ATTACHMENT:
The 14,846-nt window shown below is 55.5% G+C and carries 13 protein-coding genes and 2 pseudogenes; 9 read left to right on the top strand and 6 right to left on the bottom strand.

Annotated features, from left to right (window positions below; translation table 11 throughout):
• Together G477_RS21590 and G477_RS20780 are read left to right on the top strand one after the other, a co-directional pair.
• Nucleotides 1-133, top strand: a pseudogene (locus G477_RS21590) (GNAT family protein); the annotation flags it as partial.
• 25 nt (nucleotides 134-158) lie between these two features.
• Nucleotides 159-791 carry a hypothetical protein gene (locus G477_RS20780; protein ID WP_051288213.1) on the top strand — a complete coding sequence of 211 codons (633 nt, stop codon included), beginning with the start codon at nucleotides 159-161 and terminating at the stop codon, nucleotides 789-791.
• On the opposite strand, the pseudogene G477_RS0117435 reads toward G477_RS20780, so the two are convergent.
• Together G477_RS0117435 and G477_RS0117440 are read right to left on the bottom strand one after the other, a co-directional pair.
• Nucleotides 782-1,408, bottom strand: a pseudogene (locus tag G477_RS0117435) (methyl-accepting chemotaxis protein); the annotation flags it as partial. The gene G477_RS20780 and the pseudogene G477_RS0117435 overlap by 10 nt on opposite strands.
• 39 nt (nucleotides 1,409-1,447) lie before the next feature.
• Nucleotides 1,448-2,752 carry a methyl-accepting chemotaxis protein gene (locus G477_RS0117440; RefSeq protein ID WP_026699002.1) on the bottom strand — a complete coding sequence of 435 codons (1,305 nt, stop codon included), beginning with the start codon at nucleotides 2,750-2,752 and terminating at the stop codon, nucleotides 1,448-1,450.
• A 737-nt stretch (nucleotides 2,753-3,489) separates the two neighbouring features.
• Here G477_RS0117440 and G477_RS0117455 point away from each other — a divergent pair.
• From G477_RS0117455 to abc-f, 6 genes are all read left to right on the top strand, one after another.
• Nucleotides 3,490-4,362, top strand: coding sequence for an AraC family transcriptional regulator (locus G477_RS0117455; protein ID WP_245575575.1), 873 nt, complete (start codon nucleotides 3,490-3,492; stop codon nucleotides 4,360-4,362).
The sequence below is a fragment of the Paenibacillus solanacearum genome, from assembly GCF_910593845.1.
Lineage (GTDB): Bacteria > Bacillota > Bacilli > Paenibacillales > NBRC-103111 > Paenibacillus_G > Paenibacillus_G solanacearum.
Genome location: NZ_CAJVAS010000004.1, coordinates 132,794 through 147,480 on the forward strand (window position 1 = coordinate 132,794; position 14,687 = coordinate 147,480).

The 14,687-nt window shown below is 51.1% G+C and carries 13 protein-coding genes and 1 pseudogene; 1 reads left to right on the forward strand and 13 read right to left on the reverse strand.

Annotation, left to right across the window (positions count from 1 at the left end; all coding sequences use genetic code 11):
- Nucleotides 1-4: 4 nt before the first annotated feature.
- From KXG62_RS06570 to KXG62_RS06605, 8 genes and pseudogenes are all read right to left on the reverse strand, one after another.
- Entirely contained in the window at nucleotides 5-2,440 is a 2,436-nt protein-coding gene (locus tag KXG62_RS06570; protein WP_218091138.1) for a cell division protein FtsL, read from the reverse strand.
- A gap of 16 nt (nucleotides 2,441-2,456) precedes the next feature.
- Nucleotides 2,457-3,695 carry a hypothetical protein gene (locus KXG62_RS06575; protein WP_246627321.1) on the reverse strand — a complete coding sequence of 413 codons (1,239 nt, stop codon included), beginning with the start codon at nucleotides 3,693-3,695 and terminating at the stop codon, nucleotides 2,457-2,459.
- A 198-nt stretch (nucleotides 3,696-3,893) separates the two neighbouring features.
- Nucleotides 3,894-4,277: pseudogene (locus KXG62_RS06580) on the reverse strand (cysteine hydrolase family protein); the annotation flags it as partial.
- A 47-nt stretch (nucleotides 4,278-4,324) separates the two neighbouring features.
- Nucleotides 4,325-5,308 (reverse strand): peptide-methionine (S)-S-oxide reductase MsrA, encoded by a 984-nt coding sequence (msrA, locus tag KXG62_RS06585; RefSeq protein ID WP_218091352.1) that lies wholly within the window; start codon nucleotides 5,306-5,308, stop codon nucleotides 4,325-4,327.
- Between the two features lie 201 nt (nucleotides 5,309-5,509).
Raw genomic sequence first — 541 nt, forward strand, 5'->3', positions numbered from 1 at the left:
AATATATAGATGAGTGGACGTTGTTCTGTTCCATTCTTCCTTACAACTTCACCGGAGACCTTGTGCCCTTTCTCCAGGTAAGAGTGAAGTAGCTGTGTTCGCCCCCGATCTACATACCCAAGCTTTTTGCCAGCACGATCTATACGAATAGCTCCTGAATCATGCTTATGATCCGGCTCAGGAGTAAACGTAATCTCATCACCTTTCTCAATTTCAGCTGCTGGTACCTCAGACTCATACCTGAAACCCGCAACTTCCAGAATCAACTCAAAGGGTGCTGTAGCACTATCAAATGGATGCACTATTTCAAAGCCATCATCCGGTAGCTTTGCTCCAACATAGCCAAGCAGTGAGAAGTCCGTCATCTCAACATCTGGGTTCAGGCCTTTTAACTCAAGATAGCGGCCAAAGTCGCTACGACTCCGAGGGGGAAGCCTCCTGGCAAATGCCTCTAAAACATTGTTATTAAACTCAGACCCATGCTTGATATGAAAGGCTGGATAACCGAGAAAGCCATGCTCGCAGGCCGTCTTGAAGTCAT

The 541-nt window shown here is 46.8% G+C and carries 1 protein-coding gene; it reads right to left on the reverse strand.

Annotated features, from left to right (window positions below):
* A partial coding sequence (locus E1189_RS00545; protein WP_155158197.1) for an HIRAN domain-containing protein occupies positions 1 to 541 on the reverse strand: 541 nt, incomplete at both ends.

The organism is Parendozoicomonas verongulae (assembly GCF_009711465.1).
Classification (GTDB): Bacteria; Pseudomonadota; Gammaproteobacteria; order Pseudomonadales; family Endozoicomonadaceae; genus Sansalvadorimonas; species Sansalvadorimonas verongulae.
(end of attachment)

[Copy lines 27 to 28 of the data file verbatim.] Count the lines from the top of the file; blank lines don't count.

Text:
- Nucleotides 3,894-4,277: pseudogene (locus KXG62_RS06580) on the reverse strand (cysteine hydrolase family protein); the annotation flags it as partial.
- A 47-nt stretch (nucleotides 4,278-4,324) separates the two neighbouring features.